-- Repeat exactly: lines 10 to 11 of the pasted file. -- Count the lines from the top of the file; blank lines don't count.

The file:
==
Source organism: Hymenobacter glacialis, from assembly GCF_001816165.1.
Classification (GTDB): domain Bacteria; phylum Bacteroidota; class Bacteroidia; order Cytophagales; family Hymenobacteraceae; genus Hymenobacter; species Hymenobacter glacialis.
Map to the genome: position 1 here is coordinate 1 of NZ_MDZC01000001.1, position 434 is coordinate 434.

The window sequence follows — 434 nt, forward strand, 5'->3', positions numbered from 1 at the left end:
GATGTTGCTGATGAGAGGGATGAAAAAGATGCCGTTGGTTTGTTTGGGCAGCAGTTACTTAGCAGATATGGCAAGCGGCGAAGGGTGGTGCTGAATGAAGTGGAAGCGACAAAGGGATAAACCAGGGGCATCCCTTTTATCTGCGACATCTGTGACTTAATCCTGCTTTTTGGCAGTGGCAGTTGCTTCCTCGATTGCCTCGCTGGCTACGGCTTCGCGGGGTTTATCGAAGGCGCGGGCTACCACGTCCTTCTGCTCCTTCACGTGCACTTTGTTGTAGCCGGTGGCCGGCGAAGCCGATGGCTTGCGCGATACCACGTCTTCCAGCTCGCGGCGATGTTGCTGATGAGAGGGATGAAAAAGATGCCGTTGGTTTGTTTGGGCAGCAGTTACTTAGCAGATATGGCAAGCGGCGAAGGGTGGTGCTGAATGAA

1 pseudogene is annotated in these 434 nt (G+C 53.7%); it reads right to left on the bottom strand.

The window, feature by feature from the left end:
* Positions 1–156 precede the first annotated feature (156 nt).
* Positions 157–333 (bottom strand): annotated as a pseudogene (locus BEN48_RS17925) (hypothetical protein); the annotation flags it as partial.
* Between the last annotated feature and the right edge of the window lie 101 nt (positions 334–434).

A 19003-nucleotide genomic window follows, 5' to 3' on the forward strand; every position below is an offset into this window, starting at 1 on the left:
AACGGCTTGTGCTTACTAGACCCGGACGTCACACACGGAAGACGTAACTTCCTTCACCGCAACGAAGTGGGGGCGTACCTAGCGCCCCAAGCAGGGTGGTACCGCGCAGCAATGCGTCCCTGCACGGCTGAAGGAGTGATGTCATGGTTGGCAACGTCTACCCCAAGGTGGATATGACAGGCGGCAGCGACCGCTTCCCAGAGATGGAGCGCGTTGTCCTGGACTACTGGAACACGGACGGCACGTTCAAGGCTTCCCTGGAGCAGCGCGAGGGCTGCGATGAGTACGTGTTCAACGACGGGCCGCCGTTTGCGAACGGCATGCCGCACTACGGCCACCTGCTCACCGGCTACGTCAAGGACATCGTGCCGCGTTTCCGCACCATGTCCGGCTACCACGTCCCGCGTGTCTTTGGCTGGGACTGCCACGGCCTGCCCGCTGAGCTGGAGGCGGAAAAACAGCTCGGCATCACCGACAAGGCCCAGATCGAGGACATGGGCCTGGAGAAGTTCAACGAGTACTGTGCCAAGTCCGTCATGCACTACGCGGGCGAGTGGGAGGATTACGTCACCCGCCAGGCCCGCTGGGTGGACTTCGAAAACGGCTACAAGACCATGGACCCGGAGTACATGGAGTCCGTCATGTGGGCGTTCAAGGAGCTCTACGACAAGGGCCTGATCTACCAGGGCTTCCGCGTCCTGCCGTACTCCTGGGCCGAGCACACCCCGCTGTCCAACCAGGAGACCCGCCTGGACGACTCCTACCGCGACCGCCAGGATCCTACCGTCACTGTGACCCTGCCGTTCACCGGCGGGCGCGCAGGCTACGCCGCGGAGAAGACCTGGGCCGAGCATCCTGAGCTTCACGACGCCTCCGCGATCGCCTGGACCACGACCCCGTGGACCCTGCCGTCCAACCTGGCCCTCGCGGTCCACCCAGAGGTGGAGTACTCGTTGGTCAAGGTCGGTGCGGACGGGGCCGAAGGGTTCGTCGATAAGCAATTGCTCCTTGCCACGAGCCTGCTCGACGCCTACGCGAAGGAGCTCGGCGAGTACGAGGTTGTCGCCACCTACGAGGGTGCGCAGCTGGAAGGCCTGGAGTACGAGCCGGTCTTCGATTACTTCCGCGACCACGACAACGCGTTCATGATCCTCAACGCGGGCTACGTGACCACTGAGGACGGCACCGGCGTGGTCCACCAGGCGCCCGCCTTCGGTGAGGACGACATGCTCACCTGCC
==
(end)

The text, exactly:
* Between the last annotated feature and the right edge of the window lie 101 nt (positions 334–434).

A 19003-nucleotide genomic window follows, 5' to 3' on the forward strand; every position below is an offset into this window, starting at 1 on the left: